The Voyage of the Dawn Treader came out last Christmastime, and although I wasn’t as pleased with the movie as I would have liked, the book, at least, still holds the truths C. S. Lewis had in his wisdom to impart.
My favorite scene in the entire series is when Eustace turns into a dragon. Up until that point, he had been immersed in himself and blind to Aslan. But he begins to feel lonely as a dragon and sees that he would rather be a boy. Being a dragon wasn’t who he was created to be. So Aslan offered him to bathe in healing waters. But in order to do that, he would have to remove his skin, to “undress”.
Eustace tries peeling back a layer of scaly, dragon skin, but there was another layer beneath it. He kept going, but there was always another layer underneath. At last, in exhaustion, he cries out, “I can’t do this on my own!” So Aslan digs his strong claws into Eustace’s skin. It feels as though it were piercing through his heart, it hurt so bad. But Aslan was strong enough, and at last Eustace was clean. He was a real boy again, as he was meant to be.
When I read this scene for the first time, it left me in tears. How true this image is, when it comes with the way God works with us! So often God allows pain because it opens us to Him. In our cries, we open our hearts and allow Him to work in us. He finds us in the excruciating mess of our lives and pulls us up out of it.
But not without our permission. Sometimes we have to hit rock bottom and see what a great mess we’re in. Then we try to fix it and upon realizing we can't, we cry out to God in the rubble. And then, finally, He is allowed fix it. It is only in crying out to Him, though, that gives Him permission to touch our hearts.We are never strong enough to fix ourselves on our own.
In order for us to admit God is God, and to transform into the person we were created to be in His eyes, we have to undergo a conversion. We have to see that the way we were doing things wasn't best for us after all, and we have to allow God to fix that damage.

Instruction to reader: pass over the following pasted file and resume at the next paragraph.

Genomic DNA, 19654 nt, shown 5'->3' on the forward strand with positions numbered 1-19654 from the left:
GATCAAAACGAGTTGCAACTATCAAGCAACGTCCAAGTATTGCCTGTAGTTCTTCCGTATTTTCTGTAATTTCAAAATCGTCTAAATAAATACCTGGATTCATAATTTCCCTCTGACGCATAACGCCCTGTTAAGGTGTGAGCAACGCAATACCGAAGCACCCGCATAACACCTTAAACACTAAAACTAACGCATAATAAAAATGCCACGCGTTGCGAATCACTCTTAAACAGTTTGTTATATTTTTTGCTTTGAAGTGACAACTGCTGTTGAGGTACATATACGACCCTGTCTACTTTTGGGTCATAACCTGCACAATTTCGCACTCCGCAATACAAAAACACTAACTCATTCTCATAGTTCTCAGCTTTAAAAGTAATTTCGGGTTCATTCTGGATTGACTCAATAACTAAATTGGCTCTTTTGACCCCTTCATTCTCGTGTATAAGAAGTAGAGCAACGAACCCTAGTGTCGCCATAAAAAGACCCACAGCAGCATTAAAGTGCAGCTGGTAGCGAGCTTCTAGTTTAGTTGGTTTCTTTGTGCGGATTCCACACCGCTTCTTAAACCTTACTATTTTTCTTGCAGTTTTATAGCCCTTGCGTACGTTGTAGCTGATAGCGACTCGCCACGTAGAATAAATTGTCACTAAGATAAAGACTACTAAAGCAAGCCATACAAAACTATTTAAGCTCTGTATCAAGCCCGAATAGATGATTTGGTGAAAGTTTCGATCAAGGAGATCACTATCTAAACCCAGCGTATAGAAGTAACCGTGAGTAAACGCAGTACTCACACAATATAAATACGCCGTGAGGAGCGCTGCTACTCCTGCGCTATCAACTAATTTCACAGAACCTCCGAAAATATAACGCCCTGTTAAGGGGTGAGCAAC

C. S. Lewis says, in “The Problem of Pain”:
But pain insists upon being attended to. God whispers to us in our pleasures, speaks in our conscience, but shouts in our pain: it is His megaphone to rouse a deaf world…. Now God, who has made us, knows what we are and that our happiness lies in Him. Yet we will not seek it in Him as long as He leaves us any other resort where it can even plausibly be looked for. While what we call “our own life” remains agreeable we will not surrender it to Him. What then can God do in our interests but make “our own life” less agreeable to us?
Lewis makes his case further in Mere Christianity, saying:
It is not trying that is ever going to bring us home. All this trying leads up to the vital moment at which you turn to God and say, ‘You must do this. I can’t.'
Did this monumental experience hurt Eustace? Of course it did. But the pain was worth it. “It was a good pain, as if a thorn was being pulled out,” as he put it. “The only thing that made me able to bear it was just the pleasure of feeling the stuff peel off.”
God doesn’t expect us to lead perfect lives, or to fix it ourselves. He wants us, all of us. Our problems too. He wants us to realize that He is God, and He can fix the problems if we let Him. All we have to do is hand him the baggage to open our clenched hands, so He can put something better in them – new life in Him.